Taylor addresses GUIRR meeting in D.C.

Image 1 from GUIRRDr. Valerie E. Taylor spoke about the recent partnership between The Texas A&M University System and IBM at the Government-University-Industry Research Roundtable meeting on October 15, 2014 at the National Academy of Sciences in Washington, D.C.

"The Big Data Revolution: What Does It Mean for Research?" was the topic of the meeting. GUIRR was established in 1984 by the National Academies to facilitate discussion among top leaders of government and non-government research organizations.

Image 2 from GUIRRTaylor, senior associate dean of academic affairs in the Dwight Look College of Engineering and the Regents professor and Royce E. Wisenbaker professor in the Department of Computer Science and Engineering at Texas A&M University, presented details of the partnership, which is a broad joint research collaboration based on shared and complementary research expertise and capabilities. Taylor discussed the long-term research collaboration that is focused on Grand Challenges, which require fundamental research, applied development, educational reach, and sustainable commercial activities.

Many of the Grand Challenges involve big data research. Proposed research staff engagement with the partnership includes participating in roundtable sessions to explore shared interest and capabilities; providing ongoing technical and research support for an HPC Institute; developing fellowship, internship, and experiential learning opportunities; encouraging research collaborations that include mutual exchange of personnel; and holding joint workshops organized by IBM and faculty of the A&M System.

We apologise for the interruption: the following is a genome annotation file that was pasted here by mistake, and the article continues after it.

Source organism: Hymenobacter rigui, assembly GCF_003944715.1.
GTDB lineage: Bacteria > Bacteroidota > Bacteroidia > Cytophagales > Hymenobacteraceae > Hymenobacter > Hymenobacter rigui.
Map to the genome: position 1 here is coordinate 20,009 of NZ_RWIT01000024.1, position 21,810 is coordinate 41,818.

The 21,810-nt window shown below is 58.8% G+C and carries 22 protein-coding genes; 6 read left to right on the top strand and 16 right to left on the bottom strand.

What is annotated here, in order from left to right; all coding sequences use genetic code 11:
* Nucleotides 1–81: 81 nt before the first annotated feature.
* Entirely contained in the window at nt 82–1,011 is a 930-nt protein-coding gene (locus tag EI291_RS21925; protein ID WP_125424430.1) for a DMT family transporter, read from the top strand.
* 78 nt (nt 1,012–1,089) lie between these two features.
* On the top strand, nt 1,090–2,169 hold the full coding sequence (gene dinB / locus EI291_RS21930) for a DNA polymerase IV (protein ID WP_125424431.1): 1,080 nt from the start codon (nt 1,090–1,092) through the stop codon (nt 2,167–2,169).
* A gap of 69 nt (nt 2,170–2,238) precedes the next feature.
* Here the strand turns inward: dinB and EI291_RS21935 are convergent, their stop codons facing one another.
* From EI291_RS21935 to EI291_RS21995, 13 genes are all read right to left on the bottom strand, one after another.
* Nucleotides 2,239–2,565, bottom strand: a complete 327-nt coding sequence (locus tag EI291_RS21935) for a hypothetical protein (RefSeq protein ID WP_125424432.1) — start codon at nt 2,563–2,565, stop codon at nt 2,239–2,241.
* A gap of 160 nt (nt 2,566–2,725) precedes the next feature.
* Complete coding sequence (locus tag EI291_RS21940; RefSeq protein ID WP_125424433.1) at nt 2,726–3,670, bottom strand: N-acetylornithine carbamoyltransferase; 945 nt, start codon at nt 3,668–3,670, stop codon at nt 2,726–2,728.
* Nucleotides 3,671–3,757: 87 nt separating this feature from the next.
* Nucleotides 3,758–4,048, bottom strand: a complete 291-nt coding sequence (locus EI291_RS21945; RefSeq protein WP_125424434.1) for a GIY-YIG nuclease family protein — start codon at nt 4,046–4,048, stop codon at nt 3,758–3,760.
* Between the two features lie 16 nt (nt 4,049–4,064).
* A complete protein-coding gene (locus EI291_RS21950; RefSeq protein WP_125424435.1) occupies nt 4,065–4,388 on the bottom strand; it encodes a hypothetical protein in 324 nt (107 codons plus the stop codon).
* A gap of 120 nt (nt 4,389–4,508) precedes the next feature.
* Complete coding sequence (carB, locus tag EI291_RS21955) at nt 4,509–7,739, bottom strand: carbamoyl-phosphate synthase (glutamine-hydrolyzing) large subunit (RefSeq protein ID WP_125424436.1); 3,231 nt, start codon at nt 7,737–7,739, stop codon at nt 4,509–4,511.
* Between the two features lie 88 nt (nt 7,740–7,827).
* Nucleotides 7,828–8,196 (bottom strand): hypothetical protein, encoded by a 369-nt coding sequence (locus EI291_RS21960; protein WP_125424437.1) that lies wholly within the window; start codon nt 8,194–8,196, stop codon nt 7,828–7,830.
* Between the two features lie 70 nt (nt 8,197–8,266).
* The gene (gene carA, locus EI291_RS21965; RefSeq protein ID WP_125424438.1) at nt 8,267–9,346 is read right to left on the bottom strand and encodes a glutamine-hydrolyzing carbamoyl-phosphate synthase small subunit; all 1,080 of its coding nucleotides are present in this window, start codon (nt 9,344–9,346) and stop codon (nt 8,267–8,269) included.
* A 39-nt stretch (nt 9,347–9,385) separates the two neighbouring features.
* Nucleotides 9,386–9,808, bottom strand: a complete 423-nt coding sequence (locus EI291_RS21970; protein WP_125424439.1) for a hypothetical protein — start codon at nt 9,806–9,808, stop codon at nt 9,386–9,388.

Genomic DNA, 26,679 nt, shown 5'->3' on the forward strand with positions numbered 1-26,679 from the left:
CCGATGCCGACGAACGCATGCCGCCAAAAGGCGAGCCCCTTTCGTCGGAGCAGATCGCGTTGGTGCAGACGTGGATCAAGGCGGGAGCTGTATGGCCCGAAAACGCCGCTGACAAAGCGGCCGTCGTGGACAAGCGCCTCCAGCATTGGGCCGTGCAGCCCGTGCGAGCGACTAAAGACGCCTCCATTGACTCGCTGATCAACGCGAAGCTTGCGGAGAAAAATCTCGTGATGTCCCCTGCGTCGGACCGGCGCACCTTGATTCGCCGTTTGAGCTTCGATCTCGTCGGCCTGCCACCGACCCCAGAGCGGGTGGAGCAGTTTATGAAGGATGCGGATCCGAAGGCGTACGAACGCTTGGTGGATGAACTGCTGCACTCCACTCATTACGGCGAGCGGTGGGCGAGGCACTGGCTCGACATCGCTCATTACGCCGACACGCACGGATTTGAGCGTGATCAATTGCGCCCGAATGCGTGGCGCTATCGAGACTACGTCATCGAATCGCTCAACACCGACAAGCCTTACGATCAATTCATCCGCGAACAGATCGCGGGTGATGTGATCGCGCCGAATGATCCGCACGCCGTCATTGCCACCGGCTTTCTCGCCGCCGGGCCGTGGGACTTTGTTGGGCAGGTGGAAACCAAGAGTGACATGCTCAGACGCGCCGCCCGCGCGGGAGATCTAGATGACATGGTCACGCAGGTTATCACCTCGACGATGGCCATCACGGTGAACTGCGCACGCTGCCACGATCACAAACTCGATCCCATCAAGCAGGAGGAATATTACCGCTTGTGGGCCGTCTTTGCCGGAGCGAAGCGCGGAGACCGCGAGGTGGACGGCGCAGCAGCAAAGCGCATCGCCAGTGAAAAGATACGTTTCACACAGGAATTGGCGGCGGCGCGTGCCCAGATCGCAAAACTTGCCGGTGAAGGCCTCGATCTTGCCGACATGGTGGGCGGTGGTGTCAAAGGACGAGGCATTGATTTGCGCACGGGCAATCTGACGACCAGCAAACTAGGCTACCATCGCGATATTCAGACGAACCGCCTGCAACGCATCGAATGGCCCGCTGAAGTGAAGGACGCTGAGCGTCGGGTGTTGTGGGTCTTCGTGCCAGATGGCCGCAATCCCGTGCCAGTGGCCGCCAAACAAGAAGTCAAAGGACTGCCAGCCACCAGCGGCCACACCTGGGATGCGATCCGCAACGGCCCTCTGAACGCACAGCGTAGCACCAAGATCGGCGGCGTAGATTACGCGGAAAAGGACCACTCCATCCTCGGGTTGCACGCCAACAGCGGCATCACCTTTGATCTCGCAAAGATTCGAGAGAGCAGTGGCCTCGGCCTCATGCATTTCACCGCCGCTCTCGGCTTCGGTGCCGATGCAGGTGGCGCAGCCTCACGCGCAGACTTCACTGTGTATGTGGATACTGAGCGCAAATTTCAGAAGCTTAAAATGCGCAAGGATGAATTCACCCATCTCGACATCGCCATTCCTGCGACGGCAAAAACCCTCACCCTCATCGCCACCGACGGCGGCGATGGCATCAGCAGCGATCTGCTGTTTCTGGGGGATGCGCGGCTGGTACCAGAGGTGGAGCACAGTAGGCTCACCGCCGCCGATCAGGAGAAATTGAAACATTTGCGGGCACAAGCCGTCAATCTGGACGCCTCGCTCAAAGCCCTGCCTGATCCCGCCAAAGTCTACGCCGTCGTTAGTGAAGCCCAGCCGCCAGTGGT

Dr. Dilma M. Da Silva, Ford Motor Company Design Professor II and head of the Department of Computer Science and Engineering attended the meeting with Taylor. 

"I felt like many kids do on their first visit to a theme park: in awe of how cool science and engineering are," said Da Silva. "Several speakers from universities, funding agencies, and industry labs highlighted the multi-disciplinary aspect of big data research. Computer scientists need to get deeply involved in other domains in order to advance the state of the art.

"The event had three excellent speakers discussing privacy aspects in big data. They presented different views on how to attack the issues, demonstrating how complex the problem is: society can benefit from knowledge derived from large data sets about people, but allowing access to such data comes with equally relevant challenges."